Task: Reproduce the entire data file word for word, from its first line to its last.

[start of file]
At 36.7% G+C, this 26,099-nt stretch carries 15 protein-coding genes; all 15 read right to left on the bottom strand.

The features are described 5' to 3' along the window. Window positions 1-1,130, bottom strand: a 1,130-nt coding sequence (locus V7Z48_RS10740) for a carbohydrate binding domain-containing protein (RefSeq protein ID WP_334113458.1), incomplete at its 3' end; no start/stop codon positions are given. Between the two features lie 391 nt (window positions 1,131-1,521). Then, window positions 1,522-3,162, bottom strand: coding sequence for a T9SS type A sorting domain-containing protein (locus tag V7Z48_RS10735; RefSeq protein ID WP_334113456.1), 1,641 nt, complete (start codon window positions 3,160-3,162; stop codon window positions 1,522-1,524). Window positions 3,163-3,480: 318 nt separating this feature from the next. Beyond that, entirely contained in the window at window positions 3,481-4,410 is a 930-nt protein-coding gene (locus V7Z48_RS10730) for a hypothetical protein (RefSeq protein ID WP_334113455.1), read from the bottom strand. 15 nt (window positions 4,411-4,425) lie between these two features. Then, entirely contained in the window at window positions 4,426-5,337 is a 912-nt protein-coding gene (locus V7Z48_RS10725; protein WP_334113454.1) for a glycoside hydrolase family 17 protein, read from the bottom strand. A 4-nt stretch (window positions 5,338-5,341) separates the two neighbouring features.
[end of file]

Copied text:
At 36.7% G+C, this 26,099-nt stretch carries 15 protein-coding genes; all 15 read right to left on the bottom strand.

The features are described 5' to 3' along the window. Window positions 1-1,130, bottom strand: a 1,130-nt coding sequence (locus V7Z48_RS10740) for a carbohydrate binding domain-containing protein (RefSeq protein ID WP_334113458.1), incomplete at its 3' end; no start/stop codon positions are given. Between the two features lie 391 nt (window positions 1,131-1,521). Then, window positions 1,522-3,162, bottom strand: coding sequence for a T9SS type A sorting domain-containing protein (locus tag V7Z48_RS10735; RefSeq protein ID WP_334113456.1), 1,641 nt, complete (start codon window positions 3,160-3,162; stop codon window positions 1,522-1,524). Window positions 3,163-3,480: 318 nt separating this feature from the next. Beyond that, entirely contained in the window at window positions 3,481-4,410 is a 930-nt protein-coding gene (locus V7Z48_RS10730) for a hypothetical protein (RefSeq protein ID WP_334113455.1), read from the bottom strand. 15 nt (window positions 4,411-4,425) lie between these two features. Then, entirely contained in the window at window positions 4,426-5,337 is a 912-nt protein-coding gene (locus V7Z48_RS10725; protein WP_334113454.1) for a glycoside hydrolase family 17 protein, read from the bottom strand. A 4-nt stretch (window positions 5,338-5,341) separates the two neighbouring features.